So is it over? It’s fair to say yes. Having been through the crucible of weeks of twenty-four-hour cable news hysteria about his supposedly flagging campaign, Barack Obama
showed, with a convincing win in North Carolina and a near tie in Indiana, that the previous three months were not an aberration. He is, if by a narrow margin, the clear choice of Democratic voters and should be the nominee. Even if Hillary Clinton were to bully the DNC into seating the Florida and Michigan delegations, she cannot make up her gap in pledged delegates. Thus, superdelegates should move quickly to affirm the voters’ choice and bring the nominating contest to a close. Any other result, one in which the voters’ preference is subverted by party insiders, would lack legitimacy and inflict long-term damage on the coalition needed to build a progressive majority and to win in November.
This is not to say that Clinton should stop campaigning; she has every right to stay in. Indeed, to the extent that her continued presence in the race forces Obama to sharpen his economic appeal to working-class whites and older voters, it may have a salutary effect. But in the interest of a serious and principled debate about what’s at stake in this election, she should stop pouring fuel on the ReverendWrightBillAyersFlagPin brush fires. It also does damage for her to run as a reborn right-wing populist, as she did when she endorsed and campaigned on John McCain’s proposal to suspend the gas tax this summer. What Clinton can do is turn her sights on McCain and draw out the deep contrast between the candidates of the two parties.
The Obama and Clinton camps clearly have different views on the question of whether voters can be trusted to see through the gimmicks and smear tactics that have come to dominate presidential campaigns. The stinging defeats of the Bush years (and, stretching back, of the age of Reagan) have induced a nagging self-doubt among many on the center-left. They just don’t trust that a majority of people are actually with them–or they’ve stopped believing that public sympathy will mean much once the right unleashes its culture-war arsenal. But a CBS/New York Times poll showed a majority opposed to the gas tax cut, exit polls showed voters to be largely unfazed by Reverend Wright, and Obama maintained or increased his share of the working-class white vote in Indiana and North Carolina. Which means: blue-collar voters, and voters in general, are smart enough to see through the condescension of politicians selling a policy their own advisers say is bunk or peddling guilt by association.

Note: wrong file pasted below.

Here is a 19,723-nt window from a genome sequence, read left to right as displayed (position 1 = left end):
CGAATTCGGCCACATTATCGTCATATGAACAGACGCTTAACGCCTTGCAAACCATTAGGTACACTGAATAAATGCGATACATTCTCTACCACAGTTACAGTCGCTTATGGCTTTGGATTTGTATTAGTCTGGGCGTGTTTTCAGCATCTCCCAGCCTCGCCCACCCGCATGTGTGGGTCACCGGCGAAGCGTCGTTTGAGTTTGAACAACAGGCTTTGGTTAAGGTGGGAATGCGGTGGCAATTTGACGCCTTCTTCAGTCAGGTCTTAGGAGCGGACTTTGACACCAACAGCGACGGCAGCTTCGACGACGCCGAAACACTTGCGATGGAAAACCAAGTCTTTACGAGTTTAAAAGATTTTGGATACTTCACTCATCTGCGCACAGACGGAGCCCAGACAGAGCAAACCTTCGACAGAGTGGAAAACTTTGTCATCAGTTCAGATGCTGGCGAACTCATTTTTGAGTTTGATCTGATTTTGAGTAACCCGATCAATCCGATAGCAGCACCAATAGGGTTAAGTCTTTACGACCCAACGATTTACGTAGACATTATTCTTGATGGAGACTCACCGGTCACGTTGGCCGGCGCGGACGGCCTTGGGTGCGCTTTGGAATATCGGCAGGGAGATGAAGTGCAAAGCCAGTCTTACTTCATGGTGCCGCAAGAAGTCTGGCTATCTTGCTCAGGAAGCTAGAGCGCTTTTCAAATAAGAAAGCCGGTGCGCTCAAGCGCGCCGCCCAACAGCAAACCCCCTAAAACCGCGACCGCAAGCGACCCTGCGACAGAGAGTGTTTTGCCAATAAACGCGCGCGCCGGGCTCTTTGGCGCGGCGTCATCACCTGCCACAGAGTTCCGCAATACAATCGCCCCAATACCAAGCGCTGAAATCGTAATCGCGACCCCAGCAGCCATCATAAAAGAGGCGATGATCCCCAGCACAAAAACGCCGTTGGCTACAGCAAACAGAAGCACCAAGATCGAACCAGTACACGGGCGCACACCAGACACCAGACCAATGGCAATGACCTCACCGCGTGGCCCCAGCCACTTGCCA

Supporters of Obama’s improbable candidacy have had to preserve a deep faith that citizens will vote based on their experience of life in Bush’s America and their vision of how it could be different. Of course, this can be taken too far: political graveyards are filled with liberal politicians who believed all they had to do was focus on the issues. But even Newt Gingrich, a principal author of the modern right-wing playbook, has recognized its diminishing returns. “The Republican brand has been so badly damaged that if Republicans try to run an anti-Obama, anti-Reverend Wright or… anti-Clinton campaign, they are simply going to fail,” he wrote recently. “This model has already been tested, with disastrous results.”
Now that this campaign is in its final stage, there’s a possibility of reorienting the conversation toward things that matter–defining McCain as more right (and more wrong) than Bush, ending the Iraq occupation, repairing our patchwork healthcare system, regulating runaway financial markets–and away from things that don’t.